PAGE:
De-Escalate The Suspicion, Escalate The Trust

Police officer at sunset in New York City
Police officer at sunset in New York City

When I was a young girl, about 10 years old in 1950, I came face to face with ugly, vile, stupid and dangerous discrimination: I cheered Jackie Robinson on with all my girl power to counteract what my father said was hatred aimed at Jackie for the color of his skin.

When I was with my mother in Florida, I saw African Americans forced to sit in the back of the bus. I turned to her for an explanation.

"Segregation," she said.

Growing up in Brooklyn, this made no sense to me. My mother could have let it go. Instead, she told me to follow her to the back of the bus. Not that anyone noticed, but we knew exactly what we were doing.

The civil rights movement made enormous progress in changing our laws, but the trouble still remains in our hearts. There is still too much hatred and distrust in our communities.

Let's be clear: whether you are a police officer kissing his or her family goodbye in the morning or the parents of a young African American teenager, no one should ever have to fear that they won't see their loved ones that night.

Now is not the time to paint whole groups of people with a broad brush. That is the exact definition of prejudice!

We need a de-escalation of suspicion and an escalation of trust.

It is long past time that we stood together, united. It is long past time that we look inside our hearts, look inside our souls and banish the hatred.

We must instead embrace each other as God's creation.

Dr. Martin Luther King, Jr wrote,

Men often hate each other because they fear each other; they fear each other because they don't know each other; they don't know each other because they cannot communicate; they cannot communicate because they are separated.

We begin that conversation by breaking down the barriers that separate us, bridging the gap between communities and law enforcement, and establishing trust. Healing will begin in the streets - and it should. Policing should be for the community, by the community and with the community!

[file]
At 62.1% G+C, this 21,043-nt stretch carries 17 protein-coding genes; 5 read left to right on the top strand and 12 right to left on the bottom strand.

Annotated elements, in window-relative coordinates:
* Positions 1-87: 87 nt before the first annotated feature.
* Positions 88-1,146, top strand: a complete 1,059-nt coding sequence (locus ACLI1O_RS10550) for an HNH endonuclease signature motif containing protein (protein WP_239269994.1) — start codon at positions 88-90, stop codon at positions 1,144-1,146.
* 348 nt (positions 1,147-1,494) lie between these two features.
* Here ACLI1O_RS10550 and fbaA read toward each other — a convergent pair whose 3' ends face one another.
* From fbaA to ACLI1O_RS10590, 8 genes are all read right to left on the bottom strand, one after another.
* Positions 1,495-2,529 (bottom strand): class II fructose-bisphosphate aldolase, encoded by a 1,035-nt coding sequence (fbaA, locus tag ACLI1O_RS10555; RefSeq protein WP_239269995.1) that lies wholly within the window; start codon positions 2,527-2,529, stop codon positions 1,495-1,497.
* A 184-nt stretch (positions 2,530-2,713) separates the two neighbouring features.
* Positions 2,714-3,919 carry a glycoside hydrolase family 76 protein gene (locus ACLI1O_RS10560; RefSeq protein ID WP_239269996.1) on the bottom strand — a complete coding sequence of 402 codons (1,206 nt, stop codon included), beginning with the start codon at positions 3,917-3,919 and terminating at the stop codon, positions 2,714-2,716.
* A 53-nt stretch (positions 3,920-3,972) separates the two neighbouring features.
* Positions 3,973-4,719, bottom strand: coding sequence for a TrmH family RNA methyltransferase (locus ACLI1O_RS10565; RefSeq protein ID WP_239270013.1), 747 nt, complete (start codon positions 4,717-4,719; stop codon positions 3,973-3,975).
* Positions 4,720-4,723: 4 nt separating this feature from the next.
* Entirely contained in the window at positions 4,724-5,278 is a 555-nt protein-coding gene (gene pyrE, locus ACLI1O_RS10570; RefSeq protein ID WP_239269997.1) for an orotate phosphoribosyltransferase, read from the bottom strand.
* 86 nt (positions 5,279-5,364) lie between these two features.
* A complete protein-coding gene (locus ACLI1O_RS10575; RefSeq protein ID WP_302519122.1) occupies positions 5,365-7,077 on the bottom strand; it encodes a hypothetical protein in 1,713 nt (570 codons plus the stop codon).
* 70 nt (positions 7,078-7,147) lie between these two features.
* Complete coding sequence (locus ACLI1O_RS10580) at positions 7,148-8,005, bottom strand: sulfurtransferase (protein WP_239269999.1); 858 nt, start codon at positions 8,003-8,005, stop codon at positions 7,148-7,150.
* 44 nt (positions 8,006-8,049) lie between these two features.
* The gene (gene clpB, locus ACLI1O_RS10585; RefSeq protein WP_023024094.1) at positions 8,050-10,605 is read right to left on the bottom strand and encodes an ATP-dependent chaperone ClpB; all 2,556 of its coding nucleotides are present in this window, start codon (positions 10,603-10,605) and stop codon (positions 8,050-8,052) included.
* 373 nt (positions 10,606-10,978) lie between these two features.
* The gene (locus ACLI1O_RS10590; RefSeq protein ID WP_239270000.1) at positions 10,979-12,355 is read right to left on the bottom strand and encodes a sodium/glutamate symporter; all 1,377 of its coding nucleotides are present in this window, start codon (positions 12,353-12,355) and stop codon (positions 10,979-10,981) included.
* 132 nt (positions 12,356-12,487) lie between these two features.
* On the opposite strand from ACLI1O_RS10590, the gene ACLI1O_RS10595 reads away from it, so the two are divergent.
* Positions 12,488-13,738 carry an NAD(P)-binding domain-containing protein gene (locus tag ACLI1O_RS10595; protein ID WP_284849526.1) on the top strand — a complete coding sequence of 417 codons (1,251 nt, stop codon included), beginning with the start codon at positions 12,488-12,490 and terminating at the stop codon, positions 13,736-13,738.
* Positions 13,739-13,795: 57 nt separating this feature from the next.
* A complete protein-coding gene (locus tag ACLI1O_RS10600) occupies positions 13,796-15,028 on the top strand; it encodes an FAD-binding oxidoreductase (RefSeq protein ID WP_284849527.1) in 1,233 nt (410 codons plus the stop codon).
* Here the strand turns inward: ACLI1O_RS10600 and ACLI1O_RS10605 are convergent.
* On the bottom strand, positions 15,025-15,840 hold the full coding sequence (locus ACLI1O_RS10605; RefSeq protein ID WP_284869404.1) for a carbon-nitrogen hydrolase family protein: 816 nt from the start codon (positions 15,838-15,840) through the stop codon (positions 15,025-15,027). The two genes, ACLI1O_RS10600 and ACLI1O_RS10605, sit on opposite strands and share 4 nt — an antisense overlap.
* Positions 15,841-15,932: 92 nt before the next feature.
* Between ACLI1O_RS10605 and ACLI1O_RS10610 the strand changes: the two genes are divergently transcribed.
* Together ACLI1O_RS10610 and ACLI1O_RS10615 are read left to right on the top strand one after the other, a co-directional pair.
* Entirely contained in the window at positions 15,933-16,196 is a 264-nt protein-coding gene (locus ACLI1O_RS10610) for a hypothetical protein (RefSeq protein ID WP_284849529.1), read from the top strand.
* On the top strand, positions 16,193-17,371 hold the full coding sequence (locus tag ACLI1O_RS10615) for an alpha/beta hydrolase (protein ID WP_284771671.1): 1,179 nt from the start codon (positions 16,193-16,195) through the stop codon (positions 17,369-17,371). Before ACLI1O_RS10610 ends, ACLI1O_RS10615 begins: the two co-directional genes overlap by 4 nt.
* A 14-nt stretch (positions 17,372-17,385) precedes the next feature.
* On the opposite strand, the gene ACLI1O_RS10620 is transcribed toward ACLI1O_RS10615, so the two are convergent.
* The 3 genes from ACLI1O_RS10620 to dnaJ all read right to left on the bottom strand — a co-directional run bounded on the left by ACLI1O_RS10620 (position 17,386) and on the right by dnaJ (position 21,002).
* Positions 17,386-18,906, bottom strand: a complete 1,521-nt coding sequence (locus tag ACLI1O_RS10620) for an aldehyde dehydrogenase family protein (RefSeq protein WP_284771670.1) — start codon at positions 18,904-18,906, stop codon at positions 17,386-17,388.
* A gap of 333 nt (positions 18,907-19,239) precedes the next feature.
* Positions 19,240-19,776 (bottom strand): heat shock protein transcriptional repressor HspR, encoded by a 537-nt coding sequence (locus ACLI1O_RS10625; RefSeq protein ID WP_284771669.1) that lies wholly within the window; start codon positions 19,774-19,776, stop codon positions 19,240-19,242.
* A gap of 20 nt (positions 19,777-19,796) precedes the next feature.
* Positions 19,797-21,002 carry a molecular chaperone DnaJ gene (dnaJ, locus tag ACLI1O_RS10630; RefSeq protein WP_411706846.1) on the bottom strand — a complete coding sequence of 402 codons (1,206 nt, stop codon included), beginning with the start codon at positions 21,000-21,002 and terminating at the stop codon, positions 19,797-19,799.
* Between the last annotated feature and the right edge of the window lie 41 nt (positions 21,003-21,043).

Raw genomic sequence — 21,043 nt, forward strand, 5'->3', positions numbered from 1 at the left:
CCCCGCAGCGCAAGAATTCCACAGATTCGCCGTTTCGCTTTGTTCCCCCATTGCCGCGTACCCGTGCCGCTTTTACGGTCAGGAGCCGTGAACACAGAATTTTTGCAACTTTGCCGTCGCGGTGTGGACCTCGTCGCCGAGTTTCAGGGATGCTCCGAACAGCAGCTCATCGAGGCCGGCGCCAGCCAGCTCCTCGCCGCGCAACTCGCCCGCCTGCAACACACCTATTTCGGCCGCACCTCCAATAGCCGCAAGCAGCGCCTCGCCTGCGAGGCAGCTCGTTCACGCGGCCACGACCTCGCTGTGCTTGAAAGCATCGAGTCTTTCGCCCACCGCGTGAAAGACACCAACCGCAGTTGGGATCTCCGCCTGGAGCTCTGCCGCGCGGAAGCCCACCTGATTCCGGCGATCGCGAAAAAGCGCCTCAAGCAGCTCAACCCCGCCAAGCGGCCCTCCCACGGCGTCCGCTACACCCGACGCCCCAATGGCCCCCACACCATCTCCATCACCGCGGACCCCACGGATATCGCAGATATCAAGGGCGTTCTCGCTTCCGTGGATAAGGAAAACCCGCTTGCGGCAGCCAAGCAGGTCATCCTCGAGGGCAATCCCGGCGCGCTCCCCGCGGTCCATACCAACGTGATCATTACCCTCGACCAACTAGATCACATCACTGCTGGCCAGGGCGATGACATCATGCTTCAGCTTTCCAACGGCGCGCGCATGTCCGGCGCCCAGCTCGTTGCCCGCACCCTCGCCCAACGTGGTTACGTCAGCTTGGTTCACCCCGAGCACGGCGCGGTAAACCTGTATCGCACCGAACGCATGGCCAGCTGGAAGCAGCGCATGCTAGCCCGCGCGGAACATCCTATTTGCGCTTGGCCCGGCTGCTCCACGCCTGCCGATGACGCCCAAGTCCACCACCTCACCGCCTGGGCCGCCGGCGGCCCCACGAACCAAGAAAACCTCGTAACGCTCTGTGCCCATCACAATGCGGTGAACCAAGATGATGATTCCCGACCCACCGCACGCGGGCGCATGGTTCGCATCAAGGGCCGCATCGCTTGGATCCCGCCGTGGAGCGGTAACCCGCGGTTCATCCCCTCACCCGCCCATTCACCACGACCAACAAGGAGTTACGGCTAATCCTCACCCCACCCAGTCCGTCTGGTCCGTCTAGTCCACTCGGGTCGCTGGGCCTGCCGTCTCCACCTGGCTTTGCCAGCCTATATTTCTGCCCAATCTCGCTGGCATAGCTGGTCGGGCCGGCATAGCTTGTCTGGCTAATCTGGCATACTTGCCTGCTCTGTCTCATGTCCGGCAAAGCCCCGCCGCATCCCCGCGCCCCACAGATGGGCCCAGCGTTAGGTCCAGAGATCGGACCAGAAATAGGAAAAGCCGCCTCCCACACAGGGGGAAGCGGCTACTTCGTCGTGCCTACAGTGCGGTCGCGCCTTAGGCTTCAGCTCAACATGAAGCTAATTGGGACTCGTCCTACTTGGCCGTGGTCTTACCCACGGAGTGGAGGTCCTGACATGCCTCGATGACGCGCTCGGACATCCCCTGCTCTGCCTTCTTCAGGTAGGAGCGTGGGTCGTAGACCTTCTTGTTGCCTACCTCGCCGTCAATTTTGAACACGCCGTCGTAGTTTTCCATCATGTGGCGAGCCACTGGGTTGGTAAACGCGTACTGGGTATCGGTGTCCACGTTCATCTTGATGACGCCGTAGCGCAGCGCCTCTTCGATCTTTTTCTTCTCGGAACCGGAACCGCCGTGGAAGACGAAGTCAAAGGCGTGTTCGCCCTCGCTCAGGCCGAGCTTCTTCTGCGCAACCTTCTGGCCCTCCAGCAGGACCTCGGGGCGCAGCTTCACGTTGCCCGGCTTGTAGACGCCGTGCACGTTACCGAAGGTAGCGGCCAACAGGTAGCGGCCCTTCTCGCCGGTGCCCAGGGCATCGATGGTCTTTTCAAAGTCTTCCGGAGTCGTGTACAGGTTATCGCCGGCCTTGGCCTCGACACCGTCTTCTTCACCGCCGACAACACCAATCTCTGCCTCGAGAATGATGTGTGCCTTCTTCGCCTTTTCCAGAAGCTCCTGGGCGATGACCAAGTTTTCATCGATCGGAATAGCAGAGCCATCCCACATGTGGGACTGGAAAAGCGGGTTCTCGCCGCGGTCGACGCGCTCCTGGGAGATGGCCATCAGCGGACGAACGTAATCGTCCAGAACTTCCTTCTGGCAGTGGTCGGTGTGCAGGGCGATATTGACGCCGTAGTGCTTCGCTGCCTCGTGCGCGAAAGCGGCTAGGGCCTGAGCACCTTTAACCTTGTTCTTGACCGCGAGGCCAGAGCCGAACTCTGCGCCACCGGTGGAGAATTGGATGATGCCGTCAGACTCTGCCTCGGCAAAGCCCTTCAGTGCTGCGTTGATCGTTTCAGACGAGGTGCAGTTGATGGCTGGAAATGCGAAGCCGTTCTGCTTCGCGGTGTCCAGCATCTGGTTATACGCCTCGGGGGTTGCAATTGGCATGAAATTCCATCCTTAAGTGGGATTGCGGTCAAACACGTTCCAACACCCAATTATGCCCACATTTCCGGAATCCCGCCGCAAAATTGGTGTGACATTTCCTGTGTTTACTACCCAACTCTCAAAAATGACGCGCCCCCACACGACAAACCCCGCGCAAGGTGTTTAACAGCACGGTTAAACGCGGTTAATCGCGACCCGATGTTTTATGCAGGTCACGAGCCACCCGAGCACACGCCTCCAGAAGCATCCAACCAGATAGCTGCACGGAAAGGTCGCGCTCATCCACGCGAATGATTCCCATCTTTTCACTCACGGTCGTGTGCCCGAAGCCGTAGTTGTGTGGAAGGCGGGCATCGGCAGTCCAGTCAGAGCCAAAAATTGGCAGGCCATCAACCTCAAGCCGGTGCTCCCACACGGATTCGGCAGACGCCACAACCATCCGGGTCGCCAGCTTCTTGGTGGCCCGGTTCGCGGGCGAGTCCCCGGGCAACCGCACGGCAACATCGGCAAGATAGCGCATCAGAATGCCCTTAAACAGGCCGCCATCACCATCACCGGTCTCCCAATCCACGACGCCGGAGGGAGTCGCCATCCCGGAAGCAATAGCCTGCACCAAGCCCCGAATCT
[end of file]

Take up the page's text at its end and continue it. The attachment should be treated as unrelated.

When I was a County Supervisor in the 1970s, there were issues between police and the community, so I recommended and my colleagues concurred in a new system of community policing. Relationships developed, and it seemed so right that I was shocked to learn that not enough communities were following this same community policing method.

Where it exists, there is cooperation and true protection of the community and it is an obvious step that should be implemented widely. There are five steps the federal government should take right away:

1. We should pass the PRIDE ACT, my legislation with Senator Cory Booker, which would require states to report to the Department of Justice (DOJ) every incident when an officer is shot by a civilian, a civilian is shot by an officer, and when the use-of-force by or against an officer results in serious bodily harm or death - so that both sides are treated fairly. It would also provide funding to states for use-of-force training for law enforcement agencies and personnel, including de-escalation and bias training, and for tip lines, hotlines and public awareness announcements to gain information regarding use-of-force against the police.